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Petts Wood Bookworms
Bromley, Kent

Review from Lucy of Skellig by David Almond Carnegie winner 1998
Skellig Review: Skellig was an interesting book. Published in 1998, I was reminded of other books - Bridge to Terabithia (Paterson) / Chocolate Box Girls (Cassidy) / Narnia (Lewis) - that had a similar feel. The wild and creative nature of Mina is beautiful and her friendship with the lost Michael keeps a natural, un-romantic tangent that is so refreshing in young books at the moment. Almond’s writing was basic but this was put into use as it showed off the abstract and intricate storyline of the angel. Links to everyday culture like the Chinese menu and alcohol was funny and clever. However, this is a much bigger story then its mere 176 pages. It’s firstly telling the story of Michael’s parents dealing with an ill child and a new house. It is also telling Michael’s story - his ill sister, school friends who don’t understand him, this strange girl next door and a creature at the end of the garden. You also have Mina’s story - a love of many things (currently birds), a single mum, home school and the need of a friend her age (that she finds in Michael). Almond manages to bring so many elements to the story, yet all these factors are connected by Skellig. Skellig is weird, but wonderful and yet mean. But he has a heart and by the end of story, you see the slow transformation, leaving everyone in a better place than where they started. Skellig is special because it can be read in so many different ways, by so many different demographics. Although this is aimed for a younger audience, I really enjoyed it and Almond’s writing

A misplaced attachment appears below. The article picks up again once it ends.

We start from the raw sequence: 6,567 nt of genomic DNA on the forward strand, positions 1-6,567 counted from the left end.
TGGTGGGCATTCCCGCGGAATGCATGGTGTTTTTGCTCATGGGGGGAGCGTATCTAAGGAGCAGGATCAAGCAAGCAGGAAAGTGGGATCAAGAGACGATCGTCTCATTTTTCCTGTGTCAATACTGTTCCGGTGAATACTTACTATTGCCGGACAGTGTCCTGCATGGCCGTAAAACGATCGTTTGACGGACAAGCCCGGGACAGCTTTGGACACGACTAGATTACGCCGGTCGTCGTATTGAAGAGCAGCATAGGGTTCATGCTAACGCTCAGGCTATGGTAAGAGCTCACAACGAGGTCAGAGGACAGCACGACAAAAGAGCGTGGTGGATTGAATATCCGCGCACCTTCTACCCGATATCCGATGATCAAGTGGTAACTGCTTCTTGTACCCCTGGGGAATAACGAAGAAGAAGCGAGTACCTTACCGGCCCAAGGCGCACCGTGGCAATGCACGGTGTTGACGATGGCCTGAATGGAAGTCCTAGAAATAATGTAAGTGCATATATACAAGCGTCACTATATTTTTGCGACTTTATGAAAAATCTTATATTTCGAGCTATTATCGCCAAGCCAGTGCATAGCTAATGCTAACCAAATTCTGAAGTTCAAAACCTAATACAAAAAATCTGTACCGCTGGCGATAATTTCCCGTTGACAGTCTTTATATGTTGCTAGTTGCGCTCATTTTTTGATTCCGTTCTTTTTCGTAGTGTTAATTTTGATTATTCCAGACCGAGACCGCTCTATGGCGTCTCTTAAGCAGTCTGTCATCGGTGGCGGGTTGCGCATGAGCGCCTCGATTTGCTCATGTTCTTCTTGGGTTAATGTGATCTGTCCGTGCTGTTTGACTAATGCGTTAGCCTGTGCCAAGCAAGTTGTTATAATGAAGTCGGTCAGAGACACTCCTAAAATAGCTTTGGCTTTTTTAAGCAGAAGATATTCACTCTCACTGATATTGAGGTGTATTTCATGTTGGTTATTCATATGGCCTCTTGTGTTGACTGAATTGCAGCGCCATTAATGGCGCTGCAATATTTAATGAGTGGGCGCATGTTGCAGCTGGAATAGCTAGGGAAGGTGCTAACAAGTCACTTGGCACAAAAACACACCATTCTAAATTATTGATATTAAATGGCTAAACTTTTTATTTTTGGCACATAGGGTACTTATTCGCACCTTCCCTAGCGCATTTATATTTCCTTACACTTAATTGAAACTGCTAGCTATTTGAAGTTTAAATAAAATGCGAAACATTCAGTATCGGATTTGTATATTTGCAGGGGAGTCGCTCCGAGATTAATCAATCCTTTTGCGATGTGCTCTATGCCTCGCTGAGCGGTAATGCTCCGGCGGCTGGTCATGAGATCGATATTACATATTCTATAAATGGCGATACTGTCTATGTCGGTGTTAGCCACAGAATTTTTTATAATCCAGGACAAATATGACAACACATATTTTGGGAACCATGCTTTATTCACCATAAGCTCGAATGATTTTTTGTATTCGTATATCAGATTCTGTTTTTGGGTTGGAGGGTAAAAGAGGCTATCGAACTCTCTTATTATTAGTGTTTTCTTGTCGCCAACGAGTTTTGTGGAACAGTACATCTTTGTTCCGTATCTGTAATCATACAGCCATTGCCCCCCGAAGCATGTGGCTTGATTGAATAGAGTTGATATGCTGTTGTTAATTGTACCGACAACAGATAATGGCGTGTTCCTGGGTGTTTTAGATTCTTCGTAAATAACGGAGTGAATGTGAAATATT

Posted on: 23 Mar 2017